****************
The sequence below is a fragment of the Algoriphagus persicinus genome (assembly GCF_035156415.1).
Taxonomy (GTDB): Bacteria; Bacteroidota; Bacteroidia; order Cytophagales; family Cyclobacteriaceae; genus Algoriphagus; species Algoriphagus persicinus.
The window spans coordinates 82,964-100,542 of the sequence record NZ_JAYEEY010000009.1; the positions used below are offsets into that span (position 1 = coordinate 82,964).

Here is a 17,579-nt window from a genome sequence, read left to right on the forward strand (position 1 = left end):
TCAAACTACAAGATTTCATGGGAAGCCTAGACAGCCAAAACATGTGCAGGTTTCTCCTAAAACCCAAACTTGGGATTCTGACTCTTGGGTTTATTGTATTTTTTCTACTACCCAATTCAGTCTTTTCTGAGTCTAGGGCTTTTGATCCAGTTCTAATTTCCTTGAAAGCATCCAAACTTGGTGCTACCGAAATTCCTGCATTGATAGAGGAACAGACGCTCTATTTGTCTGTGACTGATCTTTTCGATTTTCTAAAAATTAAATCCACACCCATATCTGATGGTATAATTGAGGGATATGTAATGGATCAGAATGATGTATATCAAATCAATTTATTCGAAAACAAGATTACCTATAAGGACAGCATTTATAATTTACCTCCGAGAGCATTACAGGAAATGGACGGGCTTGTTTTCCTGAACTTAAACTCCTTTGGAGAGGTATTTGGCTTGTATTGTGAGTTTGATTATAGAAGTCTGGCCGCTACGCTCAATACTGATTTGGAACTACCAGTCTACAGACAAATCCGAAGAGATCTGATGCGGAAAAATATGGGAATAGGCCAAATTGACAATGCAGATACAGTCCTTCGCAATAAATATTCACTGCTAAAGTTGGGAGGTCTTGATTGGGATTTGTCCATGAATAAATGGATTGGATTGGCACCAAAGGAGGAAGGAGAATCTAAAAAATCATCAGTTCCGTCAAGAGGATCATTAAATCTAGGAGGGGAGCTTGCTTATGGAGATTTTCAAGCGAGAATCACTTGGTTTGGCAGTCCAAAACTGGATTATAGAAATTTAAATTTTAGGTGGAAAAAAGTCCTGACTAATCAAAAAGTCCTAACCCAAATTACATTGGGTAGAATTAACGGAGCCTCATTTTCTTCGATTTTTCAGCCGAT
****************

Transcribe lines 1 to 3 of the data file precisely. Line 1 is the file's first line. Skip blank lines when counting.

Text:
The sequence below is a fragment of the Algoriphagus persicinus genome (assembly GCF_035156415.1).
Taxonomy (GTDB): Bacteria; Bacteroidota; Bacteroidia; order Cytophagales; family Cyclobacteriaceae; genus Algoriphagus; species Algoriphagus persicinus.
The window spans coordinates 82,964-100,542 of the sequence record NZ_JAYEEY010000009.1; the positions used below are offsets into that span (position 1 = coordinate 82,964).